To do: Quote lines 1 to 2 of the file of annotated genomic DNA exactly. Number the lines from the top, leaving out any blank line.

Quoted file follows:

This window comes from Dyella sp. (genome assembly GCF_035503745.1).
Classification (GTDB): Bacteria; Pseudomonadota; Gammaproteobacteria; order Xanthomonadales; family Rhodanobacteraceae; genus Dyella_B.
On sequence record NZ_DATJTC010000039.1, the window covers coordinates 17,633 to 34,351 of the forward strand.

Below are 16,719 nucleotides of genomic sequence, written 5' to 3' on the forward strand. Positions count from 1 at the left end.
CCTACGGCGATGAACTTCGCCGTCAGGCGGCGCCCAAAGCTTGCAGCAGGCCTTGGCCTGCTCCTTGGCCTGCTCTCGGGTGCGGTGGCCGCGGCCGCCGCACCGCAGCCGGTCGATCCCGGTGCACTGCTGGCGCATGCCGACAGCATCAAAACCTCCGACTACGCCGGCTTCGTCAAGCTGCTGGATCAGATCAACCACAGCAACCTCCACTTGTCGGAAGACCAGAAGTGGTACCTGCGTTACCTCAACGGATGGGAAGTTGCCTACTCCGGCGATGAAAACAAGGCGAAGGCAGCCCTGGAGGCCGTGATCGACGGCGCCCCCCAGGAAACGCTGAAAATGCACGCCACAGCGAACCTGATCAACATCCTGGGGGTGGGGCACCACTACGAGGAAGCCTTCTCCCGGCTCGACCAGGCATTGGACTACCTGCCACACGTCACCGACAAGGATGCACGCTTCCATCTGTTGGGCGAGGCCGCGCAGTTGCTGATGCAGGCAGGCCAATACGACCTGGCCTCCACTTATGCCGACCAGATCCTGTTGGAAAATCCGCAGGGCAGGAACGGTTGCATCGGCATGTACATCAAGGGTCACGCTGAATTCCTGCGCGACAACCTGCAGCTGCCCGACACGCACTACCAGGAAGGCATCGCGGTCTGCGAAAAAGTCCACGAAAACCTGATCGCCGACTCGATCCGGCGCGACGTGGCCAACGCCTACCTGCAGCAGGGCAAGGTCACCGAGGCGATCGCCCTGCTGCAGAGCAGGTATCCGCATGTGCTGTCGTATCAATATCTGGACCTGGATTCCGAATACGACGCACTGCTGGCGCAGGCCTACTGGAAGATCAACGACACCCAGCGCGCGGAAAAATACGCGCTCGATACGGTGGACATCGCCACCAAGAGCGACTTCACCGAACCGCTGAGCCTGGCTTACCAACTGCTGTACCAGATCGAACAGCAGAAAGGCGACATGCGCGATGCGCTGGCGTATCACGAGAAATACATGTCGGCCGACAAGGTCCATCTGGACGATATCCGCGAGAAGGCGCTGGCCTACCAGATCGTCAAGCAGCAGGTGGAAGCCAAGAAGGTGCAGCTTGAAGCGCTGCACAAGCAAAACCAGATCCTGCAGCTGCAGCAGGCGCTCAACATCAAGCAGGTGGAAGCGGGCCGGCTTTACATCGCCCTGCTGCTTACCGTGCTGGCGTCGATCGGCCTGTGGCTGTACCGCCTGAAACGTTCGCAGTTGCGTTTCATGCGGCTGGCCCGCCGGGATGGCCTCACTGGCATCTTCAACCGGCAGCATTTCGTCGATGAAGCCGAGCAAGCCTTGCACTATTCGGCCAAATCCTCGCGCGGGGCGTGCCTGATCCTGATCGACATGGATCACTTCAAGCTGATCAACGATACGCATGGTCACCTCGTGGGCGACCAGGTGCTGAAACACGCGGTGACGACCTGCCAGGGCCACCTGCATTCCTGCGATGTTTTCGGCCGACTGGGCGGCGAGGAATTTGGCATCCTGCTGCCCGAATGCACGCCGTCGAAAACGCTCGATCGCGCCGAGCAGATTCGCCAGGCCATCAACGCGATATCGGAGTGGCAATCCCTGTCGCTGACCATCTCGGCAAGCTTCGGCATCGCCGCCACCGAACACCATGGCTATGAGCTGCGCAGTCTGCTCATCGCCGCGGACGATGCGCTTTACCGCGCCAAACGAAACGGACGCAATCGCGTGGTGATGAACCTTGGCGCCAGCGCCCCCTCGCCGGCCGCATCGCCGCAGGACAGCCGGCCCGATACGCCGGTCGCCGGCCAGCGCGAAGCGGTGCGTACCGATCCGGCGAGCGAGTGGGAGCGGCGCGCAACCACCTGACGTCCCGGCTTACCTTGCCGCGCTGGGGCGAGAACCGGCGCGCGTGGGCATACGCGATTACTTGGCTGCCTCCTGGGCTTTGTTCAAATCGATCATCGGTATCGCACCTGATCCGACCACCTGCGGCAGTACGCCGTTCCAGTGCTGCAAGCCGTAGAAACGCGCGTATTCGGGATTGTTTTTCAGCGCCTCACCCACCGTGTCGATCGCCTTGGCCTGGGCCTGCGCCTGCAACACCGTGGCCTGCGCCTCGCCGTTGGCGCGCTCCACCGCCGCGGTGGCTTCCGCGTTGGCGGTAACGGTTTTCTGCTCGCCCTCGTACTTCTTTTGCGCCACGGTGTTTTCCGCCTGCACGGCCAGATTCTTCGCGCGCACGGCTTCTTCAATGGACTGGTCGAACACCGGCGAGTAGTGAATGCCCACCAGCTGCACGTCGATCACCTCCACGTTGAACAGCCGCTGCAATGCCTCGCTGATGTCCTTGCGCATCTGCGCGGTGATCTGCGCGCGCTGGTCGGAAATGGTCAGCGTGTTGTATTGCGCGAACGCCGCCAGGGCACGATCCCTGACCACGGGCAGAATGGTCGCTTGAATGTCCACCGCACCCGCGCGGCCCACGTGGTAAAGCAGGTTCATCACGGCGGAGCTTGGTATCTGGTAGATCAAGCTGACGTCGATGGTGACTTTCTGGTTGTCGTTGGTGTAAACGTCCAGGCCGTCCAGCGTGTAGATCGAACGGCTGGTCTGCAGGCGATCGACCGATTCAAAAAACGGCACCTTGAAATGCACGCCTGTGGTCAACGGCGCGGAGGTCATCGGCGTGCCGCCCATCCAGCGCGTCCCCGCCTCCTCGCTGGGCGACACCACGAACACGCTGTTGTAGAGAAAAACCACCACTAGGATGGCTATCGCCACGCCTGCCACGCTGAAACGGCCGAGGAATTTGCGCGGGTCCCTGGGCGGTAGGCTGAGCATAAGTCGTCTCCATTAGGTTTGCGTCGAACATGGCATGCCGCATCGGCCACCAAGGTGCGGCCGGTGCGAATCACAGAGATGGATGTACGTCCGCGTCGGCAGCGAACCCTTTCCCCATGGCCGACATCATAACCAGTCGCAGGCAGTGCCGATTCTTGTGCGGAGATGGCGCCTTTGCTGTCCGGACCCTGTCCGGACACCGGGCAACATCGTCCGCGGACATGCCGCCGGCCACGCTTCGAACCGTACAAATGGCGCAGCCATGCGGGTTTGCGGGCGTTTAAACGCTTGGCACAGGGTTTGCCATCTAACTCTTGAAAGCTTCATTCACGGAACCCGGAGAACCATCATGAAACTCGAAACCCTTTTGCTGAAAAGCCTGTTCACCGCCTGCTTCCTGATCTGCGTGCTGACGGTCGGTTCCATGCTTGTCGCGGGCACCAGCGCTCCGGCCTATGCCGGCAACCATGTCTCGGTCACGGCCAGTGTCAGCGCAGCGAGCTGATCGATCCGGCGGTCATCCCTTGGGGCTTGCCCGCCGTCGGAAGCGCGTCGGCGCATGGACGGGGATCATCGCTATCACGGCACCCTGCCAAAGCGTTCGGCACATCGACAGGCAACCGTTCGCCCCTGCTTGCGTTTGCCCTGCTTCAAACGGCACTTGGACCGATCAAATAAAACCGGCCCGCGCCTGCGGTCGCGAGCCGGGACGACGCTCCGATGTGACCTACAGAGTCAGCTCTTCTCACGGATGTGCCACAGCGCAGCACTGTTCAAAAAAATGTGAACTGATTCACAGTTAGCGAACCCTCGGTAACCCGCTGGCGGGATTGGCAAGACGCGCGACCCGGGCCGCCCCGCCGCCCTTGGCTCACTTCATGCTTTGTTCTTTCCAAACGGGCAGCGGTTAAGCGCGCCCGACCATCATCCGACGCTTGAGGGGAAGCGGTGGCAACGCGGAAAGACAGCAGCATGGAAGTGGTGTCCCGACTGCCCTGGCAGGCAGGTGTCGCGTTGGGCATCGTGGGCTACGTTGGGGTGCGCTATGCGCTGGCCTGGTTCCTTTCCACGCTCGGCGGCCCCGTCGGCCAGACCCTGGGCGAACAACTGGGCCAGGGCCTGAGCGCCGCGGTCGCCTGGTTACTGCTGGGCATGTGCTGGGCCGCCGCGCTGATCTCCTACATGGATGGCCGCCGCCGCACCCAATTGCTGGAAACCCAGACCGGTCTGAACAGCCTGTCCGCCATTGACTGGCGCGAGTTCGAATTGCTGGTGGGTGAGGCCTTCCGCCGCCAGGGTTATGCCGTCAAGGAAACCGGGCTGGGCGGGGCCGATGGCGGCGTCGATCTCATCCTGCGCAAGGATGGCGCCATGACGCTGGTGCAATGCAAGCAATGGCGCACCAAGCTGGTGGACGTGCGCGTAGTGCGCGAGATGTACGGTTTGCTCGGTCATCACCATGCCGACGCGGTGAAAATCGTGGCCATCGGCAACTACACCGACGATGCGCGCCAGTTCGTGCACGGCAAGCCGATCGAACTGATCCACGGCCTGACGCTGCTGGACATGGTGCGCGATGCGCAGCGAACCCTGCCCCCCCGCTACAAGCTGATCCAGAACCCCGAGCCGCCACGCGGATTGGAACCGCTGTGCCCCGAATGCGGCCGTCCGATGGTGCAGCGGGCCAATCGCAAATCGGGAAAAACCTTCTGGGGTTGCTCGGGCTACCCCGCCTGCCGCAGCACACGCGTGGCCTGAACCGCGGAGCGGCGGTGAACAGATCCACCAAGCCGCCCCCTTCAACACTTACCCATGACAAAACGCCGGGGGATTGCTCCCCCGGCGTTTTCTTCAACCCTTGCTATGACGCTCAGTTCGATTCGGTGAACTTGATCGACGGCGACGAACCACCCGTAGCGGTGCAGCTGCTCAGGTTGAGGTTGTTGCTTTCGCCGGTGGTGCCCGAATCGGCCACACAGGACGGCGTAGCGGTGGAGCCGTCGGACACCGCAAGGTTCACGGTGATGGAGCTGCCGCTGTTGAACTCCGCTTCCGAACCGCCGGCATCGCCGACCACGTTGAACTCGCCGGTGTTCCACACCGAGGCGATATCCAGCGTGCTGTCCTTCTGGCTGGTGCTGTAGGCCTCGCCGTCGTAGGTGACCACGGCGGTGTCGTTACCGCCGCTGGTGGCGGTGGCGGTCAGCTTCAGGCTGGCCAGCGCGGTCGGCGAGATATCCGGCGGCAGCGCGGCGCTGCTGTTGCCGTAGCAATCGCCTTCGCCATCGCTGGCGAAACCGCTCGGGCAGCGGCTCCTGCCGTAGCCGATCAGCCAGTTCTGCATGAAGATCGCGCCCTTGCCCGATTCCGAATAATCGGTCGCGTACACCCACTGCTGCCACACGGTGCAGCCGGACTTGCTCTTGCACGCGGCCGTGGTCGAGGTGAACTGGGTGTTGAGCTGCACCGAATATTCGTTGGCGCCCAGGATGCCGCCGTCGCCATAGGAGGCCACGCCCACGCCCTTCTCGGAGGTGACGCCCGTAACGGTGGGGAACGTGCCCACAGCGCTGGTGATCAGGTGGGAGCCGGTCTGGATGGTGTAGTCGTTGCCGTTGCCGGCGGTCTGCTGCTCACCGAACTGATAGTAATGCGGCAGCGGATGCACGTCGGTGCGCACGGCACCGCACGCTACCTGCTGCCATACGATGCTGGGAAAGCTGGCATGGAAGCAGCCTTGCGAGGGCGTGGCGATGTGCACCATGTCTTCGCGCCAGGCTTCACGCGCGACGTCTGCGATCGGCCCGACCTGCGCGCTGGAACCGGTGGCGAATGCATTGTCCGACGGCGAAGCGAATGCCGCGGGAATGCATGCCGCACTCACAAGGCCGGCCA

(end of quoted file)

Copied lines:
This window comes from Dyella sp. (genome assembly GCF_035503745.1).
Classification (GTDB): Bacteria; Pseudomonadota; Gammaproteobacteria; order Xanthomonadales; family Rhodanobacteraceae; genus Dyella_B.